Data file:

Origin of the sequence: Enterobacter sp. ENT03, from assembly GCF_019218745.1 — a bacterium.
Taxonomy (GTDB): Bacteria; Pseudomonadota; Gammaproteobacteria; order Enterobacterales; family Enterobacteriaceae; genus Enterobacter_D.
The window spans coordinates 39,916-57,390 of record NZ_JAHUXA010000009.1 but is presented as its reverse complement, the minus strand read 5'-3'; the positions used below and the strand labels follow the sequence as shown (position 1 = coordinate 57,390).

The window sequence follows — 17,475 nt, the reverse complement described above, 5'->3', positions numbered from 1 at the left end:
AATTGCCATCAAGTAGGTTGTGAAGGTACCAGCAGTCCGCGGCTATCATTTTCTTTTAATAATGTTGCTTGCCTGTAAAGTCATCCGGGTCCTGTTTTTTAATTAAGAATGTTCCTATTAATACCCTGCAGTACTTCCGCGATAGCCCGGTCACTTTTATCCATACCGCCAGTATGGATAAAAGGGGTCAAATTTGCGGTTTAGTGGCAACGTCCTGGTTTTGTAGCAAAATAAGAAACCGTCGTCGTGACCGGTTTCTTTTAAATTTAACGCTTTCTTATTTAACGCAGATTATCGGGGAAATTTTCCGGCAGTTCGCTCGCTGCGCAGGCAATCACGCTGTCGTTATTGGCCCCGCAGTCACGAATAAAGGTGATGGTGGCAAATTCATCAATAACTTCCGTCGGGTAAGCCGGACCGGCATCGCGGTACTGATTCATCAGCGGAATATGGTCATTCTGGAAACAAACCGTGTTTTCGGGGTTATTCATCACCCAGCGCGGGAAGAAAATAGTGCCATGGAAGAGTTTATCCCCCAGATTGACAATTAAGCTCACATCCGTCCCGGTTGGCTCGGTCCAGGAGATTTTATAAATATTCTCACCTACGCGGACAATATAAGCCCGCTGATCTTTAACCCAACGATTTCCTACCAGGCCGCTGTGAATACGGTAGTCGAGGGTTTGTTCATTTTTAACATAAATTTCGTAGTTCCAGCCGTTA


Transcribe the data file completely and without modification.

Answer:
Origin of the sequence: Enterobacter sp. ENT03, from assembly GCF_019218745.1 — a bacterium.
Taxonomy (GTDB): Bacteria; Pseudomonadota; Gammaproteobacteria; order Enterobacterales; family Enterobacteriaceae; genus Enterobacter_D.
The window spans coordinates 39,916-57,390 of record NZ_JAHUXA010000009.1 but is presented as its reverse complement, the minus strand read 5'-3'; the positions used below and the strand labels follow the sequence as shown (position 1 = coordinate 57,390).

The window sequence follows — 17,475 nt, the reverse complement described above, 5'->3', positions numbered from 1 at the left end:
AATTGCCATCAAGTAGGTTGTGAAGGTACCAGCAGTCCGCGGCTATCATTTTCTTTTAATAATGTTGCTTGCCTGTAAAGTCATCCGGGTCCTGTTTTTTAATTAAGAATGTTCCTATTAATACCCTGCAGTACTTCCGCGATAGCCCGGTCACTTTTATCCATACCGCCAGTATGGATAAAAGGGGTCAAATTTGCGGTTTAGTGGCAACGTCCTGGTTTTGTAGCAAAATAAGAAACCGTCGTCGTGACCGGTTTCTTTTAAATTTAACGCTTTCTTATTTAACGCAGATTATCGGGGAAATTTTCCGGCAGTTCGCTCGCTGCGCAGGCAATCACGCTGTCGTTATTGGCCCCGCAGTCACGAATAAAGGTGATGGTGGCAAATTCATCAATAACTTCCGTCGGGTAAGCCGGACCGGCATCGCGGTACTGATTCATCAGCGGAATATGGTCATTCTGGAAACAAACCGTGTTTTCGGGGTTATTCATCACCCAGCGCGGGAAGAAAATAGTGCCATGGAAGAGTTTATCCCCCAGATTGACAATTAAGCTCACATCCGTCCCGGTTGGCTCGGTCCAGGAGATTTTATAAATATTCTCACCTACGCGGACAATATAAGCCCGCTGATCTTTAACCCAACGATTTCCTACCAGGCCGCTGTGAATACGGTAGTCGAGGGTTTGTTCATTTTTAACATAAATTTCGTAGTTCCAGCCGTTA